• Originally posted by Michael Banks View Post

                And that’s fine. Personally I don’t think it’s even remotely unlikely but as you’ve said, others might disagree. I can’t see why a man catching a train in ample time is so ‘out there?’ Why would Peter Sutcliffe have driven all the way to a red light area when there would have been one closer to his house? Would that have made him unlikely? Especially as `Druitt might have had another reason for returning to London for all that we know. But what I really don’t get is talk of things like his cricket bag? How can a cricket bag be raised to a level where it would have been an issue?
                My reason is just the simple statistical argument I explained before,

                Comment


                • Originally posted by Chris Phillips View Post

                  My reason is just the simple statistical argument I explained before,
                  I understand that Chris.
                  Regards

                  Michael🔎


                  " When you eliminate the impossible whatever remains no matter how improbable......is probably a little bit boring "

                  Comment


                  • Originally posted by Edward Stow View Post
                    I believe, from memory - and stand to be corrected as I have been known once, possibly twice, to have been in error - that Druitt's lodgings are known and weren't on the school precincts. The school was in any case a converted big house. A rather small second rate affair more akin to a modern day crammer. Not a school with extensive grounds, the playing fields of England, with purpose build teachers' accommodation like, say, Whitgift.
                    I have previously inspected the area where Valentine's school was located and consulted contemporary maps.

                    When I used the word 'insecure' I wasn't referring to the locking mechanism on the doors of the lodgings Druitt used when working at Valentine's.
                    I was referring to his probably - some may prefer possible, others may opt for unlikely - not having security of tenure over the summer holidays for his Blackheath lodgings. I base this on the practice at university halls of residence and other lived-in educational accommodation and because his contract as a teacher at Valentine's may well have been on a yearly basis and the summer recess was the yearly break.
                    His lodgings would have been not much more than a furnished room in what were known as chambers... (not Barrister's) a less extravagant version of the accommodation that Sherlock Holmes inhabited, but more salubrious than the chambers Pizer pretended to prefer to the baser type of lodging house.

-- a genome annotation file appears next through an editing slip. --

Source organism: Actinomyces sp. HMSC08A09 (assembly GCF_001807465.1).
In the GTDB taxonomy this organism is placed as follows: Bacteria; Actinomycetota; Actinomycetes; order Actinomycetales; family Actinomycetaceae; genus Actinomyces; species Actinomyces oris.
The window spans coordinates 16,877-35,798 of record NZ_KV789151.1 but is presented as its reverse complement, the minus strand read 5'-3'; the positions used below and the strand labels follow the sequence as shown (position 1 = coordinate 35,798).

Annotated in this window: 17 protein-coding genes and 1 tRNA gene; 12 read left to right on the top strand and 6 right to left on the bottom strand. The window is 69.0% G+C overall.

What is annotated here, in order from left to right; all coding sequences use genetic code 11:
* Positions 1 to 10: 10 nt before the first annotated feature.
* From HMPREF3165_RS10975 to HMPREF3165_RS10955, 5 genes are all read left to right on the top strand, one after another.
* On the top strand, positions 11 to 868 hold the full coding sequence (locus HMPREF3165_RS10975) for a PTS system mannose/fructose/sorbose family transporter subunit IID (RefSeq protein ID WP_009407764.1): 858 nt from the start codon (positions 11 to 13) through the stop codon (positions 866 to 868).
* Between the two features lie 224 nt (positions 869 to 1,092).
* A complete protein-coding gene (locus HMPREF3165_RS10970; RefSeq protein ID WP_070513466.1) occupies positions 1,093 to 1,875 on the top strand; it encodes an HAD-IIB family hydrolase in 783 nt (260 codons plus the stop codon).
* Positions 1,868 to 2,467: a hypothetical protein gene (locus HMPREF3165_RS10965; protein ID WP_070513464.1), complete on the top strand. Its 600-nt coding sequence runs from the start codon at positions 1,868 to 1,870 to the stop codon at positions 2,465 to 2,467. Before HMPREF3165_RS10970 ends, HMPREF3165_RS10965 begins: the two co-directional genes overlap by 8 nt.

Druitt wouldn't have had his own furniture - rather books, papers clothes, sports equipment. The sort of stuff he could indeed pack into a trunk at the end of each academic year.
                    Can I hear anyone call foul as I have painted a picture of Druitt's living accommodation which isn't based on exact factual proof?
                    Maybe, but as I have described is how single men of reasonable means from fairly good family background tended to live.
                    When not sampling the nefarious and exotic delights of Wilson's Chummery in Chiswick.

                    Did Druitt fork out for a bolt hole in the East End?
                    Who knows? But building a case on totally unsubstantiated speculation is as weak as that water that people urinate in. I would only make claims where a trail of evidence can be constructed in support. But horses for courses. This is Ripperology after all!
                    Druitt's only known East End connection, after years of assiduous and hopeful research, was that he subscribed a small amount of money to a philanthropic enterprise, namely the building of the People's Palace on Mile End Road. This became in due course Queen Mary College of the University of London, now Queen Mary University - one of the top Universities in the world - for which I guess the alumni should have some small morsel of gratitude for Montague's beneficence. Of which I am one.

                    Cabs, Hackney or of the mini variety, as Londoners can testify since time immemorial, are reluctant to cross the river. I was being ever so slightly humorous in raising the improbability of Druitt being able to get a cab from the farthest and more unfashionable end Whitechapel to Blackheath (had his school lodgings been available to him). But the red mist of anger may have obscured my attempt at mirth.